The library was fortunate recently to receive the written memories of Laurie Stroud. Laurie grew up in Kentlyn and spent the first 25 years of his life there. It reveals everyday life in a small community, including hardships and highlights.
I thought I would share some snippets of Laurie’s valuable addition to the library’s collection.
Not so long ago I took a “trip down memory lane”. To be more precise I drove along Georges River Road where I lived for the first 25 years of my life - from the 1930s through most of the 1950s. This brought back many memories and I thought it might be of interest to historians and residents of Kentlyn (old and new) if I were to record some recollections of the way things were in “the good old days”. It might also serve to indicate the significant changes that have taken place in the intervening years.
Georges River Road
Georges River Road was the main thoroughfare in Kentlyn. It had a solid stone base (laid by convicts or the unemployed on the dole during the Depression?). Every 2-3 years the council would grade the road. The stone base meant that the grading essentially filled in the gaps between the stones – only to be washed away during the next heavy rain fall. The main benefit of grading the road was that a smooth area was created on either side of the road where the soil and gravel had been scooped on to the road. This smooth area was great for the few of us who had bikes. We could zoom along the side of the road at great speed without having to dodge the ruts. Regrettably this, too, was short lived.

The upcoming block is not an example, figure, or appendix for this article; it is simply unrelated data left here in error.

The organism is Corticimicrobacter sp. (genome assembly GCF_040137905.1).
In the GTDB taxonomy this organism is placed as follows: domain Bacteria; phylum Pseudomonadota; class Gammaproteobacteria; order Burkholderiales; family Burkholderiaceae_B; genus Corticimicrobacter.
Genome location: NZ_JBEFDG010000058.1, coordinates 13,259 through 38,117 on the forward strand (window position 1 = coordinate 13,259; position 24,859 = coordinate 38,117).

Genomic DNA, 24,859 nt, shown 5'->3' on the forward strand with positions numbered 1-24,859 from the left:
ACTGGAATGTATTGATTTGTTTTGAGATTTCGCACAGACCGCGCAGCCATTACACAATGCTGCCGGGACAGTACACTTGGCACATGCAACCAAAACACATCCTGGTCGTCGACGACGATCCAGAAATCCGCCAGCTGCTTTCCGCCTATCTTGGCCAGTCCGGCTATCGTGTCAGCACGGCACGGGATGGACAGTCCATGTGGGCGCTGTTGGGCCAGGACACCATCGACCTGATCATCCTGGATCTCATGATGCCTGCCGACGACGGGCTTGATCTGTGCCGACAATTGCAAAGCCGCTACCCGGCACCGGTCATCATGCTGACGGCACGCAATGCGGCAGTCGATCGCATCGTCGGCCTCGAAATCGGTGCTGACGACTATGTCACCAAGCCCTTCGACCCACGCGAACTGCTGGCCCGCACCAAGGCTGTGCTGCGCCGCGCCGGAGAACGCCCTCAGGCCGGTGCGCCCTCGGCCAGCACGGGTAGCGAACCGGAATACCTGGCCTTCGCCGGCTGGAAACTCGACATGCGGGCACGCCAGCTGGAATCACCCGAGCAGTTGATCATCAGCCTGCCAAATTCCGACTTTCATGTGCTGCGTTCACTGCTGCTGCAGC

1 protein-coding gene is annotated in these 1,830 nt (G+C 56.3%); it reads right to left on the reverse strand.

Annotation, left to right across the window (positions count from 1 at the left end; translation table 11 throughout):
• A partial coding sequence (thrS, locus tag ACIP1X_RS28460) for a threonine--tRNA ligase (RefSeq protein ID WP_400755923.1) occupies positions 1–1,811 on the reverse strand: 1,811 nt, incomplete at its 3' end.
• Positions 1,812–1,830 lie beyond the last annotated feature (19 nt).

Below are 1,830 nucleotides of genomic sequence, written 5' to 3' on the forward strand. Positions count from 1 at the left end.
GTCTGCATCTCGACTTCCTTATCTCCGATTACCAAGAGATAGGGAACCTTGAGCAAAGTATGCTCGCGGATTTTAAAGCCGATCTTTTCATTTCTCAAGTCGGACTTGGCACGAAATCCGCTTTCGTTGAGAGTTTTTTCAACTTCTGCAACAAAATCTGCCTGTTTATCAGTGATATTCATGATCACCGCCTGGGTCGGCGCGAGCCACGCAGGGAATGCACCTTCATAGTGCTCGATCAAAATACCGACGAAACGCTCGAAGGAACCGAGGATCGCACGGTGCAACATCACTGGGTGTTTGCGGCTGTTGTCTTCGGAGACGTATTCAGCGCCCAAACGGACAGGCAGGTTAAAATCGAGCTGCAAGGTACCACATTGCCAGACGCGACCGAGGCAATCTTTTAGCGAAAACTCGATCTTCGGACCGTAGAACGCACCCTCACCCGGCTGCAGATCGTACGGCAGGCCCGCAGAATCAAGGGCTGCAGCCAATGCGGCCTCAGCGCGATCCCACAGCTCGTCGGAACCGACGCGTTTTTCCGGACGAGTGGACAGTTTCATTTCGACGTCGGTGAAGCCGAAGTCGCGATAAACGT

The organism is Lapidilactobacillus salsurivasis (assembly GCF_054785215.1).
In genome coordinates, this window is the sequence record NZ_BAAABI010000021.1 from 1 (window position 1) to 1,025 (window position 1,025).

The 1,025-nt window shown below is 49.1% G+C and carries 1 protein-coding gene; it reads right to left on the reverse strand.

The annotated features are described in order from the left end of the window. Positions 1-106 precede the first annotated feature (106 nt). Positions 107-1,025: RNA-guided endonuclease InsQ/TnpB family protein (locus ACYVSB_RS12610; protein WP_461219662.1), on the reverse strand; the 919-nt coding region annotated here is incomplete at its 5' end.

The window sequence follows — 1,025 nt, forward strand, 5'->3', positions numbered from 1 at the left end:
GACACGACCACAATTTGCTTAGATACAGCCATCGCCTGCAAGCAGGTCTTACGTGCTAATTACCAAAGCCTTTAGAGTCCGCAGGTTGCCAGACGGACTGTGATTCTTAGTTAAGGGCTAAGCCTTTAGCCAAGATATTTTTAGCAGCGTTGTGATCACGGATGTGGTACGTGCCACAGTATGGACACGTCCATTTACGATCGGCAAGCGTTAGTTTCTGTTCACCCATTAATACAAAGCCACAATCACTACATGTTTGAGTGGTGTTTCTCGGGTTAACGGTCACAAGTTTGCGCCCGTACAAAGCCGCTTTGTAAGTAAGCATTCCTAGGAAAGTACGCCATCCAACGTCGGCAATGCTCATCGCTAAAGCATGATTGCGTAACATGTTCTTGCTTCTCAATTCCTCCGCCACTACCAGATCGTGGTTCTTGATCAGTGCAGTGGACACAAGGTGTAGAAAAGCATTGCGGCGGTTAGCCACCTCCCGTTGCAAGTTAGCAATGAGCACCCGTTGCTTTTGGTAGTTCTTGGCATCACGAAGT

For ease of identification particular places on the road were named after residents (eg Carter’s Corner and Donaldson’s Dip).
Never did I expect to see the road tared, let alone adorned with street lights.
Well, we had roads but precious little else. For water we relied on the rain the fell on the roof of the house and flowed into a tank. It was a precious resource. Leaving a tap running was inexcusable. As for gas – a pipe dream. Sewerage – no chance. We did not even have the services of the “night cart”. No garbage collection but that did not matter to us. We disposed of our own garbage in what would now be regarded as an “environmentally responsible” fashion.
Mum tried a couple of times to get the telephone connected but was told by the Post Master General’s Department that she would have to meet the cost of extending the existing line. That was estimated at around 700 pounds ( more than $50,000 in today’s terms) which was far more than the farm was worth at the time.
However, electricity eventually came to the area around 1948. That was great but home owners had to meet the cost wiring from the street to the house. Sometimes this involved the erection of a pole to carry the weight of the wires. An electrician had to be employed to install the lights and power points inside the house. Then there was the cost of purchasing the “mod cons” to use the new power source. This presented quite a financial challenge.
The Georges River was an important feature in the local lifestyle. It was the nearest place for us to swim. Unfortunately, after a swim, the long walk home in the heat made us want to immediately return to the cool waters.
A favourite spot was “The Elbow”. Here a rope was attached to a branch of a large tree overhanging the river. We could swing out over the river and drop off into the deeper water. This was great fun.
The river was not just a place for recreation. Regrettably, every 2 or 3 years one of the bush walkers who visited the area would drown. On notification of the tragedy the police would immediately conduct a search of the area. Seldom did they find a body at this stage. But they knew to return about a week later when they had the most unpleasant task of retrieving the bloated corpse.